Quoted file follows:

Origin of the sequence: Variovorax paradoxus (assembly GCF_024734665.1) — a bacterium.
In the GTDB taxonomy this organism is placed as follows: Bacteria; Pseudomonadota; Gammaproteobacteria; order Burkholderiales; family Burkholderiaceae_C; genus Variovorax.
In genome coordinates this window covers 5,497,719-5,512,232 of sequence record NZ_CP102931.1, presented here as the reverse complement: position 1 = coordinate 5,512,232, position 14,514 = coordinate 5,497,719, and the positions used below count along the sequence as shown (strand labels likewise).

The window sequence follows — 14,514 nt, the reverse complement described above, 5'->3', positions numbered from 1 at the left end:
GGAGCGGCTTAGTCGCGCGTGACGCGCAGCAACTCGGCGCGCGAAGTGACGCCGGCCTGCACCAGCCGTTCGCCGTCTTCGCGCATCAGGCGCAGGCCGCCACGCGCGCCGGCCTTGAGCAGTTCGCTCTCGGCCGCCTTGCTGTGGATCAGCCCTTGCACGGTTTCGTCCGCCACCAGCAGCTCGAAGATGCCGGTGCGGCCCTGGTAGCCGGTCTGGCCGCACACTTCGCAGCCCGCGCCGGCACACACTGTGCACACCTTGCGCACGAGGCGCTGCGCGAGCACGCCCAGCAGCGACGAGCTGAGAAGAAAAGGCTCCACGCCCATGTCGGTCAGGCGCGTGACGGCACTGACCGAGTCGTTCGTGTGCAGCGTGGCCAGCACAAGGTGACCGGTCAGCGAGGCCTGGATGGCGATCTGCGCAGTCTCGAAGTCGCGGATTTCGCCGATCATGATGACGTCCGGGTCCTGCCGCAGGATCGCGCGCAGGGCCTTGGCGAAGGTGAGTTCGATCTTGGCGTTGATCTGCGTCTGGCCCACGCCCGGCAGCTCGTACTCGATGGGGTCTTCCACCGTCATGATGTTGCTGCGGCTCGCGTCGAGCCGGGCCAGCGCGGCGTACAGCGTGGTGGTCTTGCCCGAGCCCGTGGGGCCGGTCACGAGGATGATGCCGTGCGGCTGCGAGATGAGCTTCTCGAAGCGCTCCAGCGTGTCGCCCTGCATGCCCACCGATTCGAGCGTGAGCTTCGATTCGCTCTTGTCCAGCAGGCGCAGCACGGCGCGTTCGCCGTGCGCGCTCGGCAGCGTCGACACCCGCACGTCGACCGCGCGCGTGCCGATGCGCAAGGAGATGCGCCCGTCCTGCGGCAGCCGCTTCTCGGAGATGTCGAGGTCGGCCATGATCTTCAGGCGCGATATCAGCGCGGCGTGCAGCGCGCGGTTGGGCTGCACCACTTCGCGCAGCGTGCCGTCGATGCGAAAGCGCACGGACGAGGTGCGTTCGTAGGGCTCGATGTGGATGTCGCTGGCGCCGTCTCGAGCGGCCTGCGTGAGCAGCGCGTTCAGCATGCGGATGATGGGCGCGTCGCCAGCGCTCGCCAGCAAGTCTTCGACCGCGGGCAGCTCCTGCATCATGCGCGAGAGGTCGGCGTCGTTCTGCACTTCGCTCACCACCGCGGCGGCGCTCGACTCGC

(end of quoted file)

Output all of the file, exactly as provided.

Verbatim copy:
Origin of the sequence: Variovorax paradoxus (assembly GCF_024734665.1) — a bacterium.
In the GTDB taxonomy this organism is placed as follows: Bacteria; Pseudomonadota; Gammaproteobacteria; order Burkholderiales; family Burkholderiaceae_C; genus Variovorax.
In genome coordinates this window covers 5,497,719-5,512,232 of sequence record NZ_CP102931.1, presented here as the reverse complement: position 1 = coordinate 5,512,232, position 14,514 = coordinate 5,497,719, and the positions used below count along the sequence as shown (strand labels likewise).

The window sequence follows — 14,514 nt, the reverse complement described above, 5'->3', positions numbered from 1 at the left end:
GGAGCGGCTTAGTCGCGCGTGACGCGCAGCAACTCGGCGCGCGAAGTGACGCCGGCCTGCACCAGCCGTTCGCCGTCTTCGCGCATCAGGCGCAGGCCGCCACGCGCGCCGGCCTTGAGCAGTTCGCTCTCGGCCGCCTTGCTGTGGATCAGCCCTTGCACGGTTTCGTCCGCCACCAGCAGCTCGAAGATGCCGGTGCGGCCCTGGTAGCCGGTCTGGCCGCACACTTCGCAGCCCGCGCCGGCACACACTGTGCACACCTTGCGCACGAGGCGCTGCGCGAGCACGCCCAGCAGCGACGAGCTGAGAAGAAAAGGCTCCACGCCCATGTCGGTCAGGCGCGTGACGGCACTGACCGAGTCGTTCGTGTGCAGCGTGGCCAGCACAAGGTGACCGGTCAGCGAGGCCTGGATGGCGATCTGCGCAGTCTCGAAGTCGCGGATTTCGCCGATCATGATGACGTCCGGGTCCTGCCGCAGGATCGCGCGCAGGGCCTTGGCGAAGGTGAGTTCGATCTTGGCGTTGATCTGCGTCTGGCCCACGCCCGGCAGCTCGTACTCGATGGGGTCTTCCACCGTCATGATGTTGCTGCGGCTCGCGTCGAGCCGGGCCAGCGCGGCGTACAGCGTGGTGGTCTTGCCCGAGCCCGTGGGGCCGGTCACGAGGATGATGCCGTGCGGCTGCGAGATGAGCTTCTCGAAGCGCTCCAGCGTGTCGCCCTGCATGCCCACCGATTCGAGCGTGAGCTTCGATTCGCTCTTGTCCAGCAGGCGCAGCACGGCGCGTTCGCCGTGCGCGCTCGGCAGCGTCGACACCCGCACGTCGACCGCGCGCGTGCCGATGCGCAAGGAGATGCGCCCGTCCTGCGGCAGCCGCTTCTCGGAGATGTCGAGGTCGGCCATGATCTTCAGGCGCGATATCAGCGCGGCGTGCAGCGCGCGGTTGGGCTGCACCACTTCGCGCAGCGTGCCGTCGATGCGAAAGCGCACGGACGAGGTGCGTTCGTAGGGCTCGATGTGGATGTCGCTGGCGCCGTCTCGAGCGGCCTGCGTGAGCAGCGCGTTCAGCATGCGGATGATGGGCGCGTCGCCAGCGCTCGCCAGCAAGTCTTCGACCGCGGGCAGCTCCTGCATCATGCGCGAGAGGTCGGCGTCGTTCTGCACTTCGCTCACCACCGCGGCGGCGCTCGACTCGC